Assurance Financial Blog

Can You Pay Off Your Mortgage Early?

Owning a home may be the American dream, but paying off your mortgage early seems more like a far-fetched fantasy. We have good news. It isn’t, and paying off your mortgage early could help you save thousands of dollars in interest, get rid of big monthly payments, and live lien-free! By understanding the process and having the proper plan, it’s even possible for young homeowners to pay off their mortgage by 30.

Regardless of your age, there are ways to turn your paid-off mortgage fantasy into a reality. We’re going to break down the steps, answer some of your most pressing questions and help you take the next step toward your financial freedom!

To understand how paying off your mortgage early works, let’s look at how your current payments are set up. When you pay your monthly bill, that money is split two ways. One-half goes to the principal, which is also known as the mortgage balance. The other half goes toward paying the interest, which is the percentage your bank is charging for them to loan you the money.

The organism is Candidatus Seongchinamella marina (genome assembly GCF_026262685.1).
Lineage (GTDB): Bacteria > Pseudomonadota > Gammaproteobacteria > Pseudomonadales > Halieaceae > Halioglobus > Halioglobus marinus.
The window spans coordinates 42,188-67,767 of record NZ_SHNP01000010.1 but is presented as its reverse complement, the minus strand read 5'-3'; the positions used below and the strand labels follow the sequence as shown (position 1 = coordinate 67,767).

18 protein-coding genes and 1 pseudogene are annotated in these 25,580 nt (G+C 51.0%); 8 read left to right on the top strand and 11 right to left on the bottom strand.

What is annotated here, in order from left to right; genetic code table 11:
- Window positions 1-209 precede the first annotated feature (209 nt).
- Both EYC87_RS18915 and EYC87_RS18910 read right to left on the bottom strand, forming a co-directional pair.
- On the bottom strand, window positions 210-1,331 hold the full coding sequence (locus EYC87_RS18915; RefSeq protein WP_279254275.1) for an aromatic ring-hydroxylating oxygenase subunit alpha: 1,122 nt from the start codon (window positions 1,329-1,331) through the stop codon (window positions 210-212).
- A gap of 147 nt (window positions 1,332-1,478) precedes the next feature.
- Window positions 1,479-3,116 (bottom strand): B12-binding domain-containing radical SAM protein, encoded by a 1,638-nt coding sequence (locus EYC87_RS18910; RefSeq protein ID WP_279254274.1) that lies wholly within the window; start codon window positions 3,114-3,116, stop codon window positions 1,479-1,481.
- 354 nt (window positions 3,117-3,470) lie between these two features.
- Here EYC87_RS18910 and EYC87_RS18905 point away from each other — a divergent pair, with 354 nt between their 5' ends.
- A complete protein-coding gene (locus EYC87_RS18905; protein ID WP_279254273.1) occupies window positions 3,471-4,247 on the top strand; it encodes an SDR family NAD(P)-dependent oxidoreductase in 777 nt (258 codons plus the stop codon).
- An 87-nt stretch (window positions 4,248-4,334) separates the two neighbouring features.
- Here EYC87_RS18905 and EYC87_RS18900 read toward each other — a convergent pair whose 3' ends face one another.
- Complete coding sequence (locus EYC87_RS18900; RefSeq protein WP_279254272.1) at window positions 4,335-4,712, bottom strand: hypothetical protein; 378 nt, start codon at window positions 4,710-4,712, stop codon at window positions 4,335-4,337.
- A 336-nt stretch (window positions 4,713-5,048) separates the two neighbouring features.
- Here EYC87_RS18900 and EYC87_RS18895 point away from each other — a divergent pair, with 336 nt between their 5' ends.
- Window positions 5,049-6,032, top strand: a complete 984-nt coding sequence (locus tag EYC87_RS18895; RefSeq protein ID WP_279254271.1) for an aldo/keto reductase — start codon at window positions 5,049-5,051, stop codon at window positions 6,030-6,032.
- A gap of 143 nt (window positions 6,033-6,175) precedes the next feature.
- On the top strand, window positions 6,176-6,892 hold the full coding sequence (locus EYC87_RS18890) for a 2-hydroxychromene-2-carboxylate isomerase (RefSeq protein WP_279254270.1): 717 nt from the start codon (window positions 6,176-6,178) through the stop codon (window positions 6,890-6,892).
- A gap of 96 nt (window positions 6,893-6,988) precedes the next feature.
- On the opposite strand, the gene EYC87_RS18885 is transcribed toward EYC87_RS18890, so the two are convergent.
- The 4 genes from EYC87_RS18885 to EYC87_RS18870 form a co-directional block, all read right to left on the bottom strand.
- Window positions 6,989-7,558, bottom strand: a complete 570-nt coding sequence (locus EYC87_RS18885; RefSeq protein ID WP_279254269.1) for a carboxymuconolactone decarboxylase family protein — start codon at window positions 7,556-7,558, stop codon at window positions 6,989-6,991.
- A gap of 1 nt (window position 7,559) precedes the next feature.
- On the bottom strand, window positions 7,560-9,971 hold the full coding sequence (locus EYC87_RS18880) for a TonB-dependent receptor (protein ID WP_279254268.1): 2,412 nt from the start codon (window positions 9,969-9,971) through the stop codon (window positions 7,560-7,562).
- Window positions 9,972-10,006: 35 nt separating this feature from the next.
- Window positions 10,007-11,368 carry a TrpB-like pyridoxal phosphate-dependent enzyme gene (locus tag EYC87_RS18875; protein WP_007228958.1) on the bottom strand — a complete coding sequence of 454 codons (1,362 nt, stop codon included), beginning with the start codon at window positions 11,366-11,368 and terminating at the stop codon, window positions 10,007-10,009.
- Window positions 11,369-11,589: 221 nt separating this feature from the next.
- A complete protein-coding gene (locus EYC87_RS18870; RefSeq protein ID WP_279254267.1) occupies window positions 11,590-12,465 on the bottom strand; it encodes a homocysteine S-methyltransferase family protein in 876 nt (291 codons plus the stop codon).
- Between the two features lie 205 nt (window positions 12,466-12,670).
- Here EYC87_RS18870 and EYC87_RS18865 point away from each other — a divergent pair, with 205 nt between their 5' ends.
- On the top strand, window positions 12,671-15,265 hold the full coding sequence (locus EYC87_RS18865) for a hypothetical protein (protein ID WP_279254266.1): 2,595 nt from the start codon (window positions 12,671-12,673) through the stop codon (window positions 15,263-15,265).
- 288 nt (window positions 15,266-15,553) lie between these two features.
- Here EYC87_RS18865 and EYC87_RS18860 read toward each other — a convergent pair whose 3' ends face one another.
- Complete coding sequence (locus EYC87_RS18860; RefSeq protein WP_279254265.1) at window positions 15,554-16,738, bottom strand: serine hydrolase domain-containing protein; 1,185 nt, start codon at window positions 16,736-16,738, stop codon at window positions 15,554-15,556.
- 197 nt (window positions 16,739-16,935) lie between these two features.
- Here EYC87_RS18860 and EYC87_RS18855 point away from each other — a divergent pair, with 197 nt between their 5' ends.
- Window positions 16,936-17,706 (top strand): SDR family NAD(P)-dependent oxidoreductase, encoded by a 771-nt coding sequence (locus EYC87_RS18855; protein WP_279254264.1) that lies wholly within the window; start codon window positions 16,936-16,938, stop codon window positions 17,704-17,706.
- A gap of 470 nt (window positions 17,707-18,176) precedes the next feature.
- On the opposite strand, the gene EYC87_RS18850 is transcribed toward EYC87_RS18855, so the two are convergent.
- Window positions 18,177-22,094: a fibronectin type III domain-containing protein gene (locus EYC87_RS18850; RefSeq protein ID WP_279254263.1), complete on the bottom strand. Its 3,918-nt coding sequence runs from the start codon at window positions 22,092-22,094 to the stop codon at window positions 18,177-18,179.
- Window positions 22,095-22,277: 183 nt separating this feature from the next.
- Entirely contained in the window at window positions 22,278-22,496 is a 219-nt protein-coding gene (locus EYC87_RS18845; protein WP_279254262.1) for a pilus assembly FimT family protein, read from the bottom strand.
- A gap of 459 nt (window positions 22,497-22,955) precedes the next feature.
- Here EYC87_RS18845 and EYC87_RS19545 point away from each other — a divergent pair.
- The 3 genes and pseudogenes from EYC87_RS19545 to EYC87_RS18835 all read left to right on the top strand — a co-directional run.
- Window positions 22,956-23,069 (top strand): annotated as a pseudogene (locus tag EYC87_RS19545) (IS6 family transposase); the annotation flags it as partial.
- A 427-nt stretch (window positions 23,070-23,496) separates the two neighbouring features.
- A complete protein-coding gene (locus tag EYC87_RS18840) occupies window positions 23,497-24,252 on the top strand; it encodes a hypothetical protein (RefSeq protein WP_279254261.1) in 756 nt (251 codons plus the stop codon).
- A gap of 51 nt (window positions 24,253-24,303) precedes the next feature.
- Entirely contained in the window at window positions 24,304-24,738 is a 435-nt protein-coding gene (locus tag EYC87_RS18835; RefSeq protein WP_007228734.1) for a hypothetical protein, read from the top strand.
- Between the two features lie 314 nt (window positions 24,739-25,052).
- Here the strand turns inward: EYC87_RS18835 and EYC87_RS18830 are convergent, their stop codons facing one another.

When you’re trying to pay off your mortgage early, you can contribute additional funds to the principal balance, which then reduces how much you owe and shortens the timeline of repayment, resulting in fewer interest payments.

Let’s say you’re buying a home and you take out a 30-year fixed mortgage for $125,000 with a 4 percent interest rate. Your payment would be around $596.77 a month, but over the life of the loan, you’d end up paying close to $89,836.59 in interest. That’s on top of the amount you originally borrowed, turning a $125,000 loan into a $214,836.59 one.